Here both Blair and Cameron have risen to power with promises of radical change but one sowed the seeds of perpetual economic stagnation and the other has helped to keep us there. They have presided over greater inequity, decreased social mobility, costly wars in foreign countries, the selling off of public assets, creeping privatisation, the erosion of the rights of their own citizens and many other acts that work more for narrow privileged interest groups than for the majority of the populace.
And while the old may have tired of running up to kick at some fresh air, the young are not even invited to the game. They are entering their voting lives in a less hopeful era than most other living generations. Students are lumbered with debt, facing a bleak job market of low wages and zero hour contracts. The chance of being able to buy a house seem to many as likely as the chance of winning the lottery. The old may be weary but the young have nothing to lose. Hence how many of them are energised by the anti establishment ideas of Corbyn, Sanders or by the thought of Scottish Independence.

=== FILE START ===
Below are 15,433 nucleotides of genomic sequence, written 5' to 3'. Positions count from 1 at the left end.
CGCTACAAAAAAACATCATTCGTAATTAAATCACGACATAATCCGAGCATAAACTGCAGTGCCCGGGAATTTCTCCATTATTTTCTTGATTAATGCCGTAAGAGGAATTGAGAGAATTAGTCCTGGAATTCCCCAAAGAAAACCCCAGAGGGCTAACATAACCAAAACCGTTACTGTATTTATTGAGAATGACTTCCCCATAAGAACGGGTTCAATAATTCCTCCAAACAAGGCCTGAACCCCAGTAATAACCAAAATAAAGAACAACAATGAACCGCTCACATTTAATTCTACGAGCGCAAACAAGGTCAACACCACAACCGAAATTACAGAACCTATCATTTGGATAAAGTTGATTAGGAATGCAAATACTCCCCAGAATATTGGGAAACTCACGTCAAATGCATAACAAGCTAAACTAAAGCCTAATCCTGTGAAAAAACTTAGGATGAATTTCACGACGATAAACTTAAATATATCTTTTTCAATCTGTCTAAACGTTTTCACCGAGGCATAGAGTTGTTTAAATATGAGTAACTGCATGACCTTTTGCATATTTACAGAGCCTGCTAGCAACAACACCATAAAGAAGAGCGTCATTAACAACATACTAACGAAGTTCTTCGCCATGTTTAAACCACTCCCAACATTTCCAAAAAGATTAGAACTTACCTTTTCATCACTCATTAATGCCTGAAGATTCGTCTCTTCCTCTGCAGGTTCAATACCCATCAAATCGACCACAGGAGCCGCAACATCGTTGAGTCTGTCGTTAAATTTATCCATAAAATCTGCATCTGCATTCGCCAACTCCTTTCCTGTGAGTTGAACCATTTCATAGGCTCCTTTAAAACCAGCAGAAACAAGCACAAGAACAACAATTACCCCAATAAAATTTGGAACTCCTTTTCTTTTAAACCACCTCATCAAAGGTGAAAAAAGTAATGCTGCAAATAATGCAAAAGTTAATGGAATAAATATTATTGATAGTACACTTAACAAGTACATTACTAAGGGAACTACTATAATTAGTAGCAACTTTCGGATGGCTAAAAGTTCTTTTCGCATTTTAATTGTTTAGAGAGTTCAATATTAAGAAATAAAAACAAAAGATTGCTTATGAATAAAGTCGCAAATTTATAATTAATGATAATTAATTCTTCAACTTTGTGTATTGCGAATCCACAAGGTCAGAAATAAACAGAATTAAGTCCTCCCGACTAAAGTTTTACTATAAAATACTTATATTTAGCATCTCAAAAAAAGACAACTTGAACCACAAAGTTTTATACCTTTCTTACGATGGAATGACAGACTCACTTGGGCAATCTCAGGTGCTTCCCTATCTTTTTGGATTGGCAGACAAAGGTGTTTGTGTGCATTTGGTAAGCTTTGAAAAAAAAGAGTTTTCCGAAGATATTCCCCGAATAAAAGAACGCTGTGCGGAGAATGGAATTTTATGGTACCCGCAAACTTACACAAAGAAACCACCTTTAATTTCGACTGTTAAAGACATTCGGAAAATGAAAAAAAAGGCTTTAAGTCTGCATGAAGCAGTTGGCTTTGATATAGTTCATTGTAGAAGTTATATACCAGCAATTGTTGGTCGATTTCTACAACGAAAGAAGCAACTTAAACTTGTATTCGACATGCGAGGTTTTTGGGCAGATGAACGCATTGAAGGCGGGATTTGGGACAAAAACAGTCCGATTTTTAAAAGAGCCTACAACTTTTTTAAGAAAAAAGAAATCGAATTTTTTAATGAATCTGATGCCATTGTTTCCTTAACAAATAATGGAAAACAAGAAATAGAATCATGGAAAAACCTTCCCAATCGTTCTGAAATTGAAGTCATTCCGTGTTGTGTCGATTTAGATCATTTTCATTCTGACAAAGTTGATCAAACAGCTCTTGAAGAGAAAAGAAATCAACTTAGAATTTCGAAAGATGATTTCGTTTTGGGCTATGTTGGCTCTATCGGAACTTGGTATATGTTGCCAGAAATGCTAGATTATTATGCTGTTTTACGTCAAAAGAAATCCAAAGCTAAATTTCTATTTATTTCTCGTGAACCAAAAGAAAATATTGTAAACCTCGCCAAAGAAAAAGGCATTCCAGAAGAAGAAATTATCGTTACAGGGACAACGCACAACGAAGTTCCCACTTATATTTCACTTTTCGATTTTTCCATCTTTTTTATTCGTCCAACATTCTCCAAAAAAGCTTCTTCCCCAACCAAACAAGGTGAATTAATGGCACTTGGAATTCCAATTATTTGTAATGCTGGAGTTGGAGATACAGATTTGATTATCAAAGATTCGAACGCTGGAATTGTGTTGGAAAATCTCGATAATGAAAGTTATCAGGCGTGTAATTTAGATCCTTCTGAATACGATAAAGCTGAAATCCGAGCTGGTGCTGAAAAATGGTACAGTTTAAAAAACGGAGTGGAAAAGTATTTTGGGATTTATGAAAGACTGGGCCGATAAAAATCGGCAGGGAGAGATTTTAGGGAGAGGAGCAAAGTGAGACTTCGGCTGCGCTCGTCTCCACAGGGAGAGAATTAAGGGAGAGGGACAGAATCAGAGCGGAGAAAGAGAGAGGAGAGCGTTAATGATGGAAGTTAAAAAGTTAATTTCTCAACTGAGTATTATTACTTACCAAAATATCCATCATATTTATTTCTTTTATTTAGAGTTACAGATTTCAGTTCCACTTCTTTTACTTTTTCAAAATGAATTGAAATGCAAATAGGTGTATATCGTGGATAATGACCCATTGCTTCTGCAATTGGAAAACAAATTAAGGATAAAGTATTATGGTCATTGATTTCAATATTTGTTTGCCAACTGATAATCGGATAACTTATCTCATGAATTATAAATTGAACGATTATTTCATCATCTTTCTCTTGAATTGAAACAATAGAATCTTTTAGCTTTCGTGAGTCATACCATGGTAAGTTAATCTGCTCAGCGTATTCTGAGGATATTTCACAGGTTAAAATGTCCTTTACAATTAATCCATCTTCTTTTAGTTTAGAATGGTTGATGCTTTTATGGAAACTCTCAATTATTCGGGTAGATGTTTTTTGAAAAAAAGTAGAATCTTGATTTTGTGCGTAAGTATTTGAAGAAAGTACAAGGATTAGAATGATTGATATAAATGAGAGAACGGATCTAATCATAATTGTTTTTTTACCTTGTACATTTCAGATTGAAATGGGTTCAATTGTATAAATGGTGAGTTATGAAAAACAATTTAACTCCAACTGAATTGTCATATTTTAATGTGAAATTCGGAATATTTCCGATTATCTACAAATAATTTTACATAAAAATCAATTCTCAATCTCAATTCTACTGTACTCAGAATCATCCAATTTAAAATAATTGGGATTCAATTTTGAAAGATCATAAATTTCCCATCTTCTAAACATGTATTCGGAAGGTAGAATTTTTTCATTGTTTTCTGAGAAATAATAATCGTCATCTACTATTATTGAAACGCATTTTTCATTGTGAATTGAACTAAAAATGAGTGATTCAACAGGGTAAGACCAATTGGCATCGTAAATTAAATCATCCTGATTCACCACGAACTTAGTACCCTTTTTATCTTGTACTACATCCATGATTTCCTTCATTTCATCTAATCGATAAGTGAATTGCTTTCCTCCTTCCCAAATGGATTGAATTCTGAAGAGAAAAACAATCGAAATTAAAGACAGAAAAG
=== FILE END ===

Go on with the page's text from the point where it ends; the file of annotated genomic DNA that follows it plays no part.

In Scotland, in September 2014 we narrowly voted to give the establishment one last chance but they do not seem capable of taking it. There is always a disconnect between what it is willing to promise and the ground it is willing to give. We were promised the broad shoulders of Union but instead we have seen more cuts, more inequality, more job losses, more foreign intervention and more sales of state assets to the private sector. We were promised a No vote was the only way to remain in the EU but we linger on the precipice of being taken out against our will. We were promised something close to Devo Max but instead we are being offered mediocre powers in exchange for billions removed from the block grant.
If we accept that in many countries the status quo have reached the bottom of a bank of empty promises there are only a few directions to which this phenomenon could lead. If the economy picks up again then these movements could fizzle out as people are able to overlook systematic problems when times are good. However, if news stories are to believed we may well be about to go back into recession which most likely rules out this scenario.